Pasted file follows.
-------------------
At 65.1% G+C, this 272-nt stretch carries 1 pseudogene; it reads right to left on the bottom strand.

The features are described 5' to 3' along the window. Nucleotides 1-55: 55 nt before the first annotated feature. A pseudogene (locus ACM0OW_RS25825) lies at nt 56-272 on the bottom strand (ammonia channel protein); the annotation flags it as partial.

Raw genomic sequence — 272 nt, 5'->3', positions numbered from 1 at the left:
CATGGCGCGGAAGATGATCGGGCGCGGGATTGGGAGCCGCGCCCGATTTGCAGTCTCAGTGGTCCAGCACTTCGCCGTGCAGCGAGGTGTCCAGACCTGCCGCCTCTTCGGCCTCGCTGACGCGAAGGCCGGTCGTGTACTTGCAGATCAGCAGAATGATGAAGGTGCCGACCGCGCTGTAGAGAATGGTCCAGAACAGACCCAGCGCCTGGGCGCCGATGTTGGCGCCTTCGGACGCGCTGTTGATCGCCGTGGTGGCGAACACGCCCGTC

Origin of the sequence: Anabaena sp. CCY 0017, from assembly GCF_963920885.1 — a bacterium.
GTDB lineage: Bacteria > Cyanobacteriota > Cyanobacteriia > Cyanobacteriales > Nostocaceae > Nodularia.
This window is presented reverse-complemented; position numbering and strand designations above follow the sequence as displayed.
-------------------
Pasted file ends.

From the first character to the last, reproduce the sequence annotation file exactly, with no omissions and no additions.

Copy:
At 65.1% G+C, this 272-nt stretch carries 1 pseudogene; it reads right to left on the bottom strand.

The features are described 5' to 3' along the window. Nucleotides 1-55: 55 nt before the first annotated feature. A pseudogene (locus ACM0OW_RS25825) lies at nt 56-272 on the bottom strand (ammonia channel protein); the annotation flags it as partial.

Raw genomic sequence — 272 nt, 5'->3', positions numbered from 1 at the left:
CATGGCGCGGAAGATGATCGGGCGCGGGATTGGGAGCCGCGCCCGATTTGCAGTCTCAGTGGTCCAGCACTTCGCCGTGCAGCGAGGTGTCCAGACCTGCCGCCTCTTCGGCCTCGCTGACGCGAAGGCCGGTCGTGTACTTGCAGATCAGCAGAATGATGAAGGTGCCGACCGCGCTGTAGAGAATGGTCCAGAACAGACCCAGCGCCTGGGCGCCGATGTTGGCGCCTTCGGACGCGCTGTTGATCGCCGTGGTGGCGAACACGCCCGTC

Origin of the sequence: Anabaena sp. CCY 0017, from assembly GCF_963920885.1 — a bacterium.
GTDB lineage: Bacteria > Cyanobacteriota > Cyanobacteriia > Cyanobacteriales > Nostocaceae > Nodularia.
This window is presented reverse-complemented; position numbering and strand designations above follow the sequence as displayed.